If you haven’t started your college admission essays, now’s the time to get moving! Regular college admission deadlines will be here before you know it, and you don’t want to find yourself trying to crank out an admission essay a day or two before it is due. For some, the mere thought of what to write may have them dragging their feet. For others, it may be more of a mechanical issue. Whatever the reason, we are here to offer you some suggestions on how to get your creative juices flowing.
First, you have to decide what to write. Not all college admission essay questions are the same, but in general, they are meant to probe you for a deeper understanding of who you are and what you can bring to the college campus. When trying to decide between essay topics, consider how writing about each topic could possibly reveal your personality, goals and ambitions.
Next, just write. Yes, you heard me correctly – just write! Forget about formatting and the rules of writing an essay. Just let the ideas pour out freely onto the paper. No need for an outline or any formatting at this point in the process; this is simply an exercise to help you brainstorm and determine what matters to YOU.
After reviewing your free writing exercise, decide which elements stand out to you. Are there certain ideas or statements you made that are powerful or passionate? Use these to draft an outline of your essay. Be sure to support your position with real-life examples and resist the urge to simply list your achievements. Instead, show how an event or person may have made an impact on you.
For example, look at these two passages and decide which is more persuasive/powerful:
I contributed 100 hours of volunteer service with Susan G. Komen for the Cure and earned a Volunteer of the Year award for my time. I helped many people and spread awareness in my community through several educational events.
As I headed to the stage to receive my award for volunteer service, I looked out at the crowd and saw the many faces of survivors who I had come to know through my work at Susan G. Komen for the Cure. I realized the plaque I was about to receive was not as meaningful as the tears I had shared with the women battling cancer or the hugs offered to children who recently lost mothers to the disease. These women have taught me that life is short and that each day is a blessing. I began my volunteer work thinking I was giving my time to help others, but it turns out I was actually receiving so much more instead.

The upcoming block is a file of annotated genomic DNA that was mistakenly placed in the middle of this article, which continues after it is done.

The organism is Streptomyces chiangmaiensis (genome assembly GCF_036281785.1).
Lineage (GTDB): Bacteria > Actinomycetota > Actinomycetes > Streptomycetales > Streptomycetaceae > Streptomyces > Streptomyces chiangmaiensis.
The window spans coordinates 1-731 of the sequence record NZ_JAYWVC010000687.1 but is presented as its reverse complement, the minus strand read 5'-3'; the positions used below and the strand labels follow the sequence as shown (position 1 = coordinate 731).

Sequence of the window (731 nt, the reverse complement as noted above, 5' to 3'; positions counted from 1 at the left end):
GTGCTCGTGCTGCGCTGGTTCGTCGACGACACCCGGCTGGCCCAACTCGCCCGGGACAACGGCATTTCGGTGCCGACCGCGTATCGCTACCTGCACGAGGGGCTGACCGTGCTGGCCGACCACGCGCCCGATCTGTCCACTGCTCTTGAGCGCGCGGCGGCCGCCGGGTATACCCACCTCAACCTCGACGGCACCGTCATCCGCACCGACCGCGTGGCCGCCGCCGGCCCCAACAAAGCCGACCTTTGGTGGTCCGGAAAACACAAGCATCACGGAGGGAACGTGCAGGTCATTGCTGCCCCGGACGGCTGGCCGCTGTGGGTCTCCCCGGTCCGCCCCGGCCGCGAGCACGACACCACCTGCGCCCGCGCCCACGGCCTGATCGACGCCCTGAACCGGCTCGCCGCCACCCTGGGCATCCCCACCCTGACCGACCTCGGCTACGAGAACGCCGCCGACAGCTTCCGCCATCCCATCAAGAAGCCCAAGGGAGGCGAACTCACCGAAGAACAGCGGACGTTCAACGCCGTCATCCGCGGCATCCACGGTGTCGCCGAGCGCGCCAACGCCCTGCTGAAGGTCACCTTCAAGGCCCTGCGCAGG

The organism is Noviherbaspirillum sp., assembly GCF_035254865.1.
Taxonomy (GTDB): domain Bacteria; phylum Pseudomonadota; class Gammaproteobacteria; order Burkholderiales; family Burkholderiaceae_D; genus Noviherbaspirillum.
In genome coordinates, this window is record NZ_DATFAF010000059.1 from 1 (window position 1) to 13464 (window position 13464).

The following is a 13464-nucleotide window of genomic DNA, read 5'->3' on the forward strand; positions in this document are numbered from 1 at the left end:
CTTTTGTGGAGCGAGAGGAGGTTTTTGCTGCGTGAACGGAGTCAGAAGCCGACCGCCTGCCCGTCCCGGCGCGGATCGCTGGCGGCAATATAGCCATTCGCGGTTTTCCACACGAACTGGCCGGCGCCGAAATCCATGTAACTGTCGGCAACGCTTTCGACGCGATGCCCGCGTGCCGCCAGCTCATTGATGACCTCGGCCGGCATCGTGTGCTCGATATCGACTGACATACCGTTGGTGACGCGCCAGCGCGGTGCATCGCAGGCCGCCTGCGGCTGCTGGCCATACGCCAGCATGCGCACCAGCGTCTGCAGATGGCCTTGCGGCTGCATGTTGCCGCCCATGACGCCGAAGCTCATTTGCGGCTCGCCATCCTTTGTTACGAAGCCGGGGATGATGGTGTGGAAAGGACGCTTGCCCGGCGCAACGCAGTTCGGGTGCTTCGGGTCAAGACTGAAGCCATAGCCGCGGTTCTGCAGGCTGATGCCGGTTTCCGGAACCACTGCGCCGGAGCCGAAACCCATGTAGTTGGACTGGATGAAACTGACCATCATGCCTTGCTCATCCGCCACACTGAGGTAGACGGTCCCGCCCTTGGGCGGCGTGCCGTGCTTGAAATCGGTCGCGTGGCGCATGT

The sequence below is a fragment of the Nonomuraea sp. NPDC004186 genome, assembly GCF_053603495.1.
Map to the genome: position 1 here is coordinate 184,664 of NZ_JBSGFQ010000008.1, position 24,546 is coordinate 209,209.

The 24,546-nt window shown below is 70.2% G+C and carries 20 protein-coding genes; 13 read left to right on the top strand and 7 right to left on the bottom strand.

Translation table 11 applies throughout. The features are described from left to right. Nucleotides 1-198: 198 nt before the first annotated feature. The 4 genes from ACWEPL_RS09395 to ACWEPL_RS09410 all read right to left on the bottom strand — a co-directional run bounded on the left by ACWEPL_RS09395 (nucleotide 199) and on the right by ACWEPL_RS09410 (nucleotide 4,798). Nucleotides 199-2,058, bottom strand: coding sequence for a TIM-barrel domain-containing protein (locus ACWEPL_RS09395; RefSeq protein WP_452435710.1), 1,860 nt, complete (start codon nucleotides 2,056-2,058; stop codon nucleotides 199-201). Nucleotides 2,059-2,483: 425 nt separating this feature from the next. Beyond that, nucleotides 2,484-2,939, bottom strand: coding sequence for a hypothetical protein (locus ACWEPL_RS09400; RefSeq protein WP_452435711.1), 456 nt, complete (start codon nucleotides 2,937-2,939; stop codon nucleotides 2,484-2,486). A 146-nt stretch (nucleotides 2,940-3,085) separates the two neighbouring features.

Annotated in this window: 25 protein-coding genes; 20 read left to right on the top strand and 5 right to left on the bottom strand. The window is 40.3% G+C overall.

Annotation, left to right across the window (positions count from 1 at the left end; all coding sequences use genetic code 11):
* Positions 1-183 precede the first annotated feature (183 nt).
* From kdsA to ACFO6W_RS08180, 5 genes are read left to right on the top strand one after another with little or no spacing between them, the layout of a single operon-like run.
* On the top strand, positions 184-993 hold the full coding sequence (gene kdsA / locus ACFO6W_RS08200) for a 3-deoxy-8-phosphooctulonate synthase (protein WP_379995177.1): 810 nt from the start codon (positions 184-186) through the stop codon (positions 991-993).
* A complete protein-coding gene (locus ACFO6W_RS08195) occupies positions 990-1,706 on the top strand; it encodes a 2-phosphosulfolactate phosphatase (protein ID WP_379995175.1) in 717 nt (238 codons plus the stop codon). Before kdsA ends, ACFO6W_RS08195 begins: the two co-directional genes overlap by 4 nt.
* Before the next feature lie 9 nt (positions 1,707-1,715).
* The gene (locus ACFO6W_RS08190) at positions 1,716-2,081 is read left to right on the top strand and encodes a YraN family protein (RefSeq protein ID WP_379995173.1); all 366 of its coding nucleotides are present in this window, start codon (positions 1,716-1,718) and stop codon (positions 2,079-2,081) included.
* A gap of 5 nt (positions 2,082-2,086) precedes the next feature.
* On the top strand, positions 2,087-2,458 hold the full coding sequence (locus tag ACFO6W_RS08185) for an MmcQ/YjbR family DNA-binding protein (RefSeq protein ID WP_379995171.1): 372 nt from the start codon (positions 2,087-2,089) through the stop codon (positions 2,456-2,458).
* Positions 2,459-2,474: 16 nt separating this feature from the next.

Your essay should give the college admissions staff of readers insights into who you are and highlight things not found in your transcripts or on other parts of your application. This is your opportunity to draw people into your world and let them see why they need you at their school. Simply giving a laundry list of achievements or general statements about a topic will not help YOU stand out from the crowd.
Once you have your essay topic and outline complete, it will be time to write your first rough draft. Be sure you adequately address the essay topic question and have fully supported your position. Be sure to have a couple of other people (teachers, counselors, parents, older siblings) read your work and offer feedback. They can help spot mistakes and offer suggestions for any areas that may not flow or seem weak. Once you have the feedback, polish up your essay for a final review. Again, you’ll want to enlist a few sets of eyes to ensure there are no grammatical errors or other formatting issues (be sure to check the word count guidelines, too). The entire process may take a couple of weeks, but in the end, you’ll have an essay that really showcases your inner thoughts, character and strengths; hopefully this will get you one step closer to that acceptance letter!
Please Note: The WiseChoice website will be discontinued later this month. Before the site becomes unavailable, we
encourage you to download & save any stored documents you may want to keep from your account. Email us if you have questions.